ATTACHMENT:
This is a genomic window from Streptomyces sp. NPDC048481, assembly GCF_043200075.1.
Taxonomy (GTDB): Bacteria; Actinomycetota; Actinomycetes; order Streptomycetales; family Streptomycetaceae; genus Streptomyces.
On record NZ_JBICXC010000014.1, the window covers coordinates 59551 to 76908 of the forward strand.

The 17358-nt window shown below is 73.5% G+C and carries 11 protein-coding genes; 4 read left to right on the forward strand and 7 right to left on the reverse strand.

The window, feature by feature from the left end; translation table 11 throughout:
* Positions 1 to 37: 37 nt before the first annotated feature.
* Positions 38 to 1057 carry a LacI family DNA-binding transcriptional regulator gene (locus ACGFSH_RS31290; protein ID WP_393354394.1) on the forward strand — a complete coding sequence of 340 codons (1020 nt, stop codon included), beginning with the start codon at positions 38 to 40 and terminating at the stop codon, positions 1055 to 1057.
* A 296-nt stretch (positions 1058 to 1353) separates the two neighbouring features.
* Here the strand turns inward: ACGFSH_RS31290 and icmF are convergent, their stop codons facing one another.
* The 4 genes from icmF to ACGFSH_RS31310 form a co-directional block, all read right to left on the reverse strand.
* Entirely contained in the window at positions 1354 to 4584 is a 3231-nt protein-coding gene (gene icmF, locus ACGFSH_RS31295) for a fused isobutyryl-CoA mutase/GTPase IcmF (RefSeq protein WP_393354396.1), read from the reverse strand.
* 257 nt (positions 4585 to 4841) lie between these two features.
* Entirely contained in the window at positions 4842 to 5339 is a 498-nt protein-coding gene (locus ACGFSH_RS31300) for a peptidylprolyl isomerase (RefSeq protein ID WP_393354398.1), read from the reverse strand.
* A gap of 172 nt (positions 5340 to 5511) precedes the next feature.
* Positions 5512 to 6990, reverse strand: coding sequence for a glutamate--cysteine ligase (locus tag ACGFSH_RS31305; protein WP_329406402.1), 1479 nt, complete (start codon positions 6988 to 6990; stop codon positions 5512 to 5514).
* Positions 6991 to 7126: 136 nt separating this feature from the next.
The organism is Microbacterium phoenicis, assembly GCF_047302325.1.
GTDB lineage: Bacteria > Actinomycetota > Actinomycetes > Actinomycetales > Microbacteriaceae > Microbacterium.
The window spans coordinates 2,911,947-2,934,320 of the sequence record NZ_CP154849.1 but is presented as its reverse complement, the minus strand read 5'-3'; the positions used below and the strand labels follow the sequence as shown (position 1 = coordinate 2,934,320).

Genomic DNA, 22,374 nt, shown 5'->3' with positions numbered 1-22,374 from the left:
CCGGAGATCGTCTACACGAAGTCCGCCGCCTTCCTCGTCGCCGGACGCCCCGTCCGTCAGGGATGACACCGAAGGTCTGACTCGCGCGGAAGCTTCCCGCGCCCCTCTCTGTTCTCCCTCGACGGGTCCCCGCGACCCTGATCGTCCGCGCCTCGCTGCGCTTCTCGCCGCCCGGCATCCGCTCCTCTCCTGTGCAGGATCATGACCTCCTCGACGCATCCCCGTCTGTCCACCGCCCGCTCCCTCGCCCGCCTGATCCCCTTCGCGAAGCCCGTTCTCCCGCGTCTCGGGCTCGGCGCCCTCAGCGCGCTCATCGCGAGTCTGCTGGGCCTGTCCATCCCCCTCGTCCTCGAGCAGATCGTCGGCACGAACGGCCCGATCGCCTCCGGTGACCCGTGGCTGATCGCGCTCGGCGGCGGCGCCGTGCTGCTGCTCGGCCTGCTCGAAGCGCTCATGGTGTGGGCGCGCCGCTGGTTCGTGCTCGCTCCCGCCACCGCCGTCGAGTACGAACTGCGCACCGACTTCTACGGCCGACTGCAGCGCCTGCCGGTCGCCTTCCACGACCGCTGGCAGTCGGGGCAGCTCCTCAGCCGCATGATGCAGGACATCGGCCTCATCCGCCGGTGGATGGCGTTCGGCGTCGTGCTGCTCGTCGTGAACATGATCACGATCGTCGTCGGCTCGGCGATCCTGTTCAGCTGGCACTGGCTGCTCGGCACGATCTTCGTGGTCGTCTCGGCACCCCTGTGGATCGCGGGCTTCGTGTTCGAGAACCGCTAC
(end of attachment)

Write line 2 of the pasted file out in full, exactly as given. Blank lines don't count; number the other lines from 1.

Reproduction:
Taxonomy (GTDB): Bacteria; Actinomycetota; Actinomycetes; order Streptomycetales; family Streptomycetaceae; genus Streptomyces.